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Horizon Hobby, Inc. v. Ripmax Ltd.

UNITED STATES DISTRICT COURT CENTRAL DISTRICT OF ILLINOIS URBANA DIVISION


October 15, 2009

HORIZON HOBBY, INC., PLAINTIFF (AT TRIAL),
v.
RIPMAX LTD., DEFENDANT (AT TRIAL).

The opinion of the court was delivered by: Michael P. McCUSKEY Chief U.S. District Judge

OPINION

This case is before the court for ruling on the Renewed Motion for Judgment as a Matter of Law (#181) filed by Ripmax Ltd. (Ripmax), and the Motion for Costs and Bill of Costs (#186) filed by Horizon Hobby, Inc. (Horizon Hobby). Following this court's careful and thorough review of all of the arguments and documents presented by the parties, Ripmax's Renewed Motion for Judgment as a Matter of Law (#181) is DENIED and Horizon Hobby's Motion for Costs and Bill of Costs (#186) is GRANTED in part and DENIED in part. Horizon Hobby is awarded costs in the total amount of $83,555.33.

BACKGROUND

A jury trial was held in this case on June 2, 2009, through June 5, 2009. During trial, Horizon Hobby presented evidence in support of its position that United States Patent No. 6,983,128 (the '128 patent) issued to Ripmax was invalid due to anticipation and due to obviousness. Ripmax presented evidence in support of its position that the '128 patent was valid. At the close of all the evidence, Ripmax filed a Motion for Judgment as a Matter of Law (#169) pursuant to Rule 50(a) of the Federal Rules of Civil Procedure. Horizon Hobby orally requested judgment as a matter of law under Rule 50(a). This court denied both motions, finding that the case should be allowed to proceed to the jury on the issues presented. This court noted that, in its 11 years as a federal judge, it had never seen a jury with seven bachelor's degrees, most of which were bachelor's plus. This court noted that the jury consisted of two jurors with a high school education, one with a two-year associate's degree and the remaining seven with bachelor's plus degrees. This court had earlier noted that there was a well-educated jury to decide the case and that the members of the jury were taking notes and listening.

On June 5, 2009, the jury returned a verdict (#177). The jury found that Horizon Hobby had proven by clear and convincing evidence that claims 1 and 15 of the '128 patent are invalid due to anticipation in view of a German patent, Brendel DE 19502839 (DE '839). The jury also found that Horizon Hobby had proven by clear and convincing evidence that Claims 1, 2, 3, 4, 5, 6, 7, 8, 12, 14, and 15 of the '128 patent would have been obvious to a person of ordinary skill in the art at the time the invention was made. The jury indicated that it considered six prior art references in its evaluation of obviousness. These references were: DE '839; Brendel DE 19705502 (DE '502); Rosenhagen U.S. Patent No. 4,334,221 (the '221 patent); Gaishin U.S. Patent No. 4,177,426 (the '426 patent); Song U.S. Patent No. 5,499,388 (the '388 patent); and Futaba Drivelink 2000 Radio Remote Control System Model VSD-2001 Manual.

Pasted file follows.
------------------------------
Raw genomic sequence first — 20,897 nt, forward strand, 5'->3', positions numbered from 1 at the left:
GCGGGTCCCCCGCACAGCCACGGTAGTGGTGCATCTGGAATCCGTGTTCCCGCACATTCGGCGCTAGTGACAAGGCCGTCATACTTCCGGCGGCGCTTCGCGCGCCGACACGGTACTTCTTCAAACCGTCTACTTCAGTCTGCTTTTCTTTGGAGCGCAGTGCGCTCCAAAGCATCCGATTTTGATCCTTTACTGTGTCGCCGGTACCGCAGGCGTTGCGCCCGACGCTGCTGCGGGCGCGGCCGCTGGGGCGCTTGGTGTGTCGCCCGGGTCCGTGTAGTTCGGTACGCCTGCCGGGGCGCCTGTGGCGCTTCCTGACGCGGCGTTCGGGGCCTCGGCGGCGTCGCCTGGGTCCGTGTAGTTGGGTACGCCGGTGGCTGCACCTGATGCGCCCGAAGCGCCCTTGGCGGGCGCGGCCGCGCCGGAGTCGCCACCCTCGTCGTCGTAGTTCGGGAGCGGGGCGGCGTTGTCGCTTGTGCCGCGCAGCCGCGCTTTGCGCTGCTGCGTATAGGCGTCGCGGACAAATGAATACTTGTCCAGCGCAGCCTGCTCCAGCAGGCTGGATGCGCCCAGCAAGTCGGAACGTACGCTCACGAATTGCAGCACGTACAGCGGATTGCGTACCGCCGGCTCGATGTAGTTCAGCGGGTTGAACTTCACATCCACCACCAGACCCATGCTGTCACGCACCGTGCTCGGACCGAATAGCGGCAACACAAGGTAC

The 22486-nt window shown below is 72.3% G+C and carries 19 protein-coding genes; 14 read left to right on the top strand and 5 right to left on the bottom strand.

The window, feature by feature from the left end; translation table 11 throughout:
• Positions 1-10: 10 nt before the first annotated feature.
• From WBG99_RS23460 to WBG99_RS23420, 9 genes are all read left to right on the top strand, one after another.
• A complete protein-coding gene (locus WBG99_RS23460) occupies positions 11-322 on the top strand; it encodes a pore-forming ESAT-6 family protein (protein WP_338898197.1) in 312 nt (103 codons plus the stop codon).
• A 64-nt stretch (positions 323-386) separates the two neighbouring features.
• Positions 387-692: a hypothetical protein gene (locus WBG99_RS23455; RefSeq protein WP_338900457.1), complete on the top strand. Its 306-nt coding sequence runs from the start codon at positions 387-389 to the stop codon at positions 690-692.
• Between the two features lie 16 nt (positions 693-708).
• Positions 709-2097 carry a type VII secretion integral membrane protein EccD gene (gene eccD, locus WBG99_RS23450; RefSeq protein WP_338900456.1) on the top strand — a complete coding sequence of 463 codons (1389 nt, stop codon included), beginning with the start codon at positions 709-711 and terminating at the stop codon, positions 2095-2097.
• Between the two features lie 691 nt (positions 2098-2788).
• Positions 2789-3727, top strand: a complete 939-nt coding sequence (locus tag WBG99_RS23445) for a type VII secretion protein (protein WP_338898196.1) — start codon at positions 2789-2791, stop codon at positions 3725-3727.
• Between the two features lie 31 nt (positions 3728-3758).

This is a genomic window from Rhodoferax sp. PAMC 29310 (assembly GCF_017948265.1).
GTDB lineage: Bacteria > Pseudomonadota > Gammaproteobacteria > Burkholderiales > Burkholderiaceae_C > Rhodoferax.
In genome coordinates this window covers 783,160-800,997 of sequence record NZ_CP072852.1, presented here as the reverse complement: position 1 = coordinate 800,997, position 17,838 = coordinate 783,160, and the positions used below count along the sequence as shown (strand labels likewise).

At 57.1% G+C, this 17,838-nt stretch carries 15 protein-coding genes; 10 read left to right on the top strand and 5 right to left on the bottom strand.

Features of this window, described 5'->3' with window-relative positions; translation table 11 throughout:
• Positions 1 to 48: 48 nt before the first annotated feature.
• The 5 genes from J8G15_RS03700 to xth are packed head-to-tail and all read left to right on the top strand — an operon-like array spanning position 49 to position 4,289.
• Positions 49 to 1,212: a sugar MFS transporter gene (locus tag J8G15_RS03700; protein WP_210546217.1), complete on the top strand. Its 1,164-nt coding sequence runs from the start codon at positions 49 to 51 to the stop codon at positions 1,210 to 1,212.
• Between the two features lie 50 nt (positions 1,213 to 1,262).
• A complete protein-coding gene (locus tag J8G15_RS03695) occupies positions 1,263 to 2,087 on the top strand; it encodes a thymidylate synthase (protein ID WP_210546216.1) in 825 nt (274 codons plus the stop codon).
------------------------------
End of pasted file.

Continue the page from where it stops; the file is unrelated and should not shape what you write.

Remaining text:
This court stated that it was in agreement with the jury that Horizon Hobby had proved by clear and convincing evidence that Claims 1 and 15 of the '128 patent are invalid due to anticipation in view of DE '839. This court therefore entered judgment on the jury's verdict as to Claims 1 and 15. This court also stated that it agreed that there was clear and convincing evidence to support the jury's finding that Claims 1, 2, 3, 4, 5, 6, 7, 8, 12, 14, and 15 of the '128 patent would have been obvious to a person of ordinary skill in the art at the time the invention was made in light of all of the references listed on the jury verdict. This court therefore entered judgment on the jury's verdict as to these claims. Accordingly, this court found the '128 patent invalid. On June 8, 2009, a written Judgment (#178) was entered in favor of Horizon Hobby and against Ripmax.

ANALYSIS

I. RENEWED MOTION FOR JUDGMENT AS A MATTER OF LAW

On June 22, 2009, Ripmax filed a Renewed Motion for Judgment as a Matter of Law and Memorandum in Support (#181). Ripmax argued that it was entitled to judgment as a matter of law pursuant to Rule 50(a) because there was an insufficient evidentiary basis for a reasonable jury to find the claims of the '128 patent invalid on the grounds of anticipation or obviousness. Specifically, Ripmax argued that the evidence presented at trial made it clear that certain critical claim limitations of the '128 patent were not disclosed in DE '839. Ripmax also argued that there was an absence of clear and convincing evidence of a motivation to combine the prior art references which would support a conclusion of the obviousness of the claims of the '128 patent.

On July 9, 2009, Horizon Hobby filed a Memorandum in Opposition to Ripmax's Renewed Motion for Judgment as a Matter of Law (#188). Horizon Hobby argued that Ripmax's renewed motion failed to articulate any meaningful basis to discount the jury verdict in this case. Horizon Hobby argued that the verdict on anticipation was well supported by the evidence presented to the jury, including the testimony of the inventor of the '128 patent, Elliot Wright.*fn1 Horizon Hobby also argued that the jury verdict on obviousness rested on three potentially invalidating combinations of prior art, all of which were presented to the jury with clear evidence reflecting the motivation to combine. Horizon Hobby also argued that Ripmax did not come close to establishing a basis for disturbing the jury's verdict. Horizon Hobby noted that the jury was educated, attentive, knowledgeable and engaged and deliberated thoughtfully for eight hours before reaching its decision.